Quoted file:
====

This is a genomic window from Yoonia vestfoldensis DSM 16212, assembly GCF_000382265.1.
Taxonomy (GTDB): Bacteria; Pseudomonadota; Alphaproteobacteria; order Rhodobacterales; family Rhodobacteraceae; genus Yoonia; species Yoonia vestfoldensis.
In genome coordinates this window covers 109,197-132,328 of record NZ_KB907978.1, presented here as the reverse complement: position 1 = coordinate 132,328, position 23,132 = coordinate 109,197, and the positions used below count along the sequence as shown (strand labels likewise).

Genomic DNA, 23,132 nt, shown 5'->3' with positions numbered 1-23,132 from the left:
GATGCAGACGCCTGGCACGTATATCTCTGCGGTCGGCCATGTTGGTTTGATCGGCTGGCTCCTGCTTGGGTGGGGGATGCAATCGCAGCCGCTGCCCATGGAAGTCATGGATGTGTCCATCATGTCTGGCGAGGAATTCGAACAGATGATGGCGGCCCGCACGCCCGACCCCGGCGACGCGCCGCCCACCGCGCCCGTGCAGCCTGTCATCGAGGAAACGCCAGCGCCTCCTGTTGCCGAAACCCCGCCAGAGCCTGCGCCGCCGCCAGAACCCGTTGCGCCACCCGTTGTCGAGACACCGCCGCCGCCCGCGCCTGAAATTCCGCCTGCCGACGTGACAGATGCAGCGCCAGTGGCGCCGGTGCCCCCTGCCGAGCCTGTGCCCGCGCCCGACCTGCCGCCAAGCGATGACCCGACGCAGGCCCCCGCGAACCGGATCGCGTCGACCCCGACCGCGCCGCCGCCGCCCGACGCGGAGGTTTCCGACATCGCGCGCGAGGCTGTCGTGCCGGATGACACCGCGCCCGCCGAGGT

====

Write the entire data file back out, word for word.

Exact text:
This is a genomic window from Yoonia vestfoldensis DSM 16212, assembly GCF_000382265.1.
Taxonomy (GTDB): Bacteria; Pseudomonadota; Alphaproteobacteria; order Rhodobacterales; family Rhodobacteraceae; genus Yoonia; species Yoonia vestfoldensis.
In genome coordinates this window covers 109,197-132,328 of record NZ_KB907978.1, presented here as the reverse complement: position 1 = coordinate 132,328, position 23,132 = coordinate 109,197, and the positions used below count along the sequence as shown (strand labels likewise).

Genomic DNA, 23,132 nt, shown 5'->3' with positions numbered 1-23,132 from the left:
GATGCAGACGCCTGGCACGTATATCTCTGCGGTCGGCCATGTTGGTTTGATCGGCTGGCTCCTGCTTGGGTGGGGGATGCAATCGCAGCCGCTGCCCATGGAAGTCATGGATGTGTCCATCATGTCTGGCGAGGAATTCGAACAGATGATGGCGGCCCGCACGCCCGACCCCGGCGACGCGCCGCCCACCGCGCCCGTGCAGCCTGTCATCGAGGAAACGCCAGCGCCTCCTGTTGCCGAAACCCCGCCAGAGCCTGCGCCGCCGCCAGAACCCGTTGCGCCACCCGTTGTCGAGACACCGCCGCCGCCCGCGCCTGAAATTCCGCCTGCCGACGTGACAGATGCAGCGCCAGTGGCGCCGGTGCCCCCTGCCGAGCCTGTGCCCGCGCCCGACCTGCCGCCAAGCGATGACCCGACGCAGGCCCCCGCGAACCGGATCGCGTCGACCCCGACCGCGCCGCCGCCGCCCGACGCGGAGGTTTCCGACATCGCGCGCGAGGCTGTCGTGCCGGATGACACCGCGCCCGCCGAGGT